Baltimore County’s stealth plan for the so-called “Hunt Valley Gateway Equine Park” (HVGEP) hit the rocks last Wednesday at a meeting of the Baltimore County Recreation and Parks Board. I can’t think of a better fate for yet another Machiavellian scheme by the county.
The Rec Board heard testimony on a petition by the newly-formed Maryland Equine Resource Council (MERC). MERC wants to supplant the Maryland Agricultural Resource Council (MARC) as the recreation council responsible for equine-related activities at the Baltimore County Center Maryland Agriculture and Farm Park (Ag Center) in Cockeysville. MARC opposes MERC’s petition.
The county’s secret scheme included kicking MARC to the curb and standing up MERC as a compliant recreation council before the county unveiled its secret plan for the HVGEP. In my opinion, the county wanted MERC on its side as a cheerleader when it rolled out its ambitious plan, which the county knew would stir controversy. The proposed equestrian park consists of about 1,500 acres and includes the Ag Center, Oregon Ridge Park, and Shawan Downs, currently a privately-owed equestrian center.
The scheme unraveled when the ambitious and expensive HVGEP plan was discovered through a Public Information Act request by Keith Rosenstiel, a neighbor of the Ag Center, a few weeks before the Rec Board meeting. The plan made it apparent that it was the county’s intent that MERC run equine-related activities not only at the Ag Center but also at the entire HVEGP.
That intent lies hidden in the Articles of Incorporation of MERC, which refer to the purposes of the organization as implementing equine-related activities at the Ag Center “and other associated properties.” How clever. We now know that the “other associated properties” are Oregon Ridge Park and Shawan Downs.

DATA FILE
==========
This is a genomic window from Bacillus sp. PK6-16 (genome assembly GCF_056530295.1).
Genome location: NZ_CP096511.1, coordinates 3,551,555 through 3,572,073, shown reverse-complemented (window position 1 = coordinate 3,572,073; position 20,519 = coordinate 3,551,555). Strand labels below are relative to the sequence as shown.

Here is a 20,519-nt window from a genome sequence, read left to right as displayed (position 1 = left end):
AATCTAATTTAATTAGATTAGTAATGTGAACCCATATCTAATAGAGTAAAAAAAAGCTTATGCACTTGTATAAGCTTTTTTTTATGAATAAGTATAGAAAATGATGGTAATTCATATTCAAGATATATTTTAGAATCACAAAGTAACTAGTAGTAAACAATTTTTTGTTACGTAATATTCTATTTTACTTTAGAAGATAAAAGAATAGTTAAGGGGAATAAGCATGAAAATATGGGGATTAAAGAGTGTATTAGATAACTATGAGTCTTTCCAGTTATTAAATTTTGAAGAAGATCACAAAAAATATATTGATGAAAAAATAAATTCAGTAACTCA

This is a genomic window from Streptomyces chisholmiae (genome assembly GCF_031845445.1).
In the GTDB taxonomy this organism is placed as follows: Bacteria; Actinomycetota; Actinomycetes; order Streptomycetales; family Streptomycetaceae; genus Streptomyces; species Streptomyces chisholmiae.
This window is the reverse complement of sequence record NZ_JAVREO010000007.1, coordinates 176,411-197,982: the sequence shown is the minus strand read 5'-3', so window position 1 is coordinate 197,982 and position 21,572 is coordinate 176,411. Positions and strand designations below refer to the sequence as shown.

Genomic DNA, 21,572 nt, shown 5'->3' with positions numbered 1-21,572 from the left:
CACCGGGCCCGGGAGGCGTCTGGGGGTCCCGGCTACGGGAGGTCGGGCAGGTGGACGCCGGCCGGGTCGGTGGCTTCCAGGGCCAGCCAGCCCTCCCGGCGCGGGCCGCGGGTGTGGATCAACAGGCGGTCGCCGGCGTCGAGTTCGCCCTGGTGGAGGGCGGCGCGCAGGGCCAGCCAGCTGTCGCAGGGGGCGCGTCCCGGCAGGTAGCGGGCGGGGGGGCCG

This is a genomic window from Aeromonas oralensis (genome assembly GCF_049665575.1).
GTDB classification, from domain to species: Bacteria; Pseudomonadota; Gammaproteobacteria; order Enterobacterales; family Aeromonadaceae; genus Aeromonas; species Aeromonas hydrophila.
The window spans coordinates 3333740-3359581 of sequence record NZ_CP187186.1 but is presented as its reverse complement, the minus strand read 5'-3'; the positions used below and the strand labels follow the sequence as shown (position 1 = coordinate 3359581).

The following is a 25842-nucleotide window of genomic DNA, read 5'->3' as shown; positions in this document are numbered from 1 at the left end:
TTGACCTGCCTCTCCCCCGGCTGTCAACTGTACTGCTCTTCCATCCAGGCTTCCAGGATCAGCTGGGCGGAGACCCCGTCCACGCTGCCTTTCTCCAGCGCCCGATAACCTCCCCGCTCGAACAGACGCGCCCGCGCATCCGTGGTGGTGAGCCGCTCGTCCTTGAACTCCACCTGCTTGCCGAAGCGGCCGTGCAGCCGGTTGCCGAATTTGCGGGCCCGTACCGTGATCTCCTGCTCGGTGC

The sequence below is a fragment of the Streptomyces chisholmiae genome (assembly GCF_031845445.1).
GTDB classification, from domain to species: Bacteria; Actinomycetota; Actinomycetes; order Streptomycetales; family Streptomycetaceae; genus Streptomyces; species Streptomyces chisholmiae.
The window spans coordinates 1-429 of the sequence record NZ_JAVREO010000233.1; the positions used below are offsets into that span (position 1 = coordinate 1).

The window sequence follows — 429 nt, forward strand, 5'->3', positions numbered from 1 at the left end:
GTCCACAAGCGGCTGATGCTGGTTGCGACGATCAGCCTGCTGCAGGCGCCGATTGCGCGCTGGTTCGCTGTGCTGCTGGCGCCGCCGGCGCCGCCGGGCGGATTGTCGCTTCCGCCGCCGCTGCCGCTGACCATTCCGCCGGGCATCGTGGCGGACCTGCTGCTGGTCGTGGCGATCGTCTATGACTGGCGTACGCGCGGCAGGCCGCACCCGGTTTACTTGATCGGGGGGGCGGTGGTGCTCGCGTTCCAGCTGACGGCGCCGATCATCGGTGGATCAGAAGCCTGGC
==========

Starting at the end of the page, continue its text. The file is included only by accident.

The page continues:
Whose plan is it, anyway?
The county managed to keep the HVGEP plan secret for months by getting the Land Preservation Trust (LPT) to prepare it. LPT hired Populous, a Kansas City architectural firm, to draft the plan. LPT paid Populous with a $69,550 grant from the county. It appears that the plan was even kept secret from the county’s planning director, Andrea Van Arsdale.
On September 4th, I asked Ms. Van Arsdale for the status of the plan. Plans such as the Populous study may not be used to guide decisions on capital acquisitions and improvements to county parks until adopted as amendments to the county’s master plan. By email dated September 5th she told me the following:
“Populous prepared a master plan for its client, Land Preservation Trust. It is not an amendment to the Baltimore County Master Plan 2020 and as such, it has not been submitted to either the Planning Board or County Council.”
My interpretation of her statement: “It’s not the county’s plan, hon.” The following day, however, I heard from County Attorney Mike Field who clarified that the plan was prepared for the county as well as for LPT.
Mr. Field added that the county had not decided whether to adopt the Populous study. If the county did decide to adopt the HVGEP plan, it would have to be reviewed by the Planning Board and approved by the County Council as an amendment to the county’s master plan.
In fairness to Ms. Van Arsdale, she appeared to be unfamiliar with the HVGEP plan when I first contacted her. If it seems unusual to you that the chief of planning for the county would not be familiar with the status of the plans for a project with a price tag of $22.5 million, you need to be aware of something: It is widely believed by supporters of MARC and others that equine-related planning for the county is done by County Administrative Officer Fred Homan himself.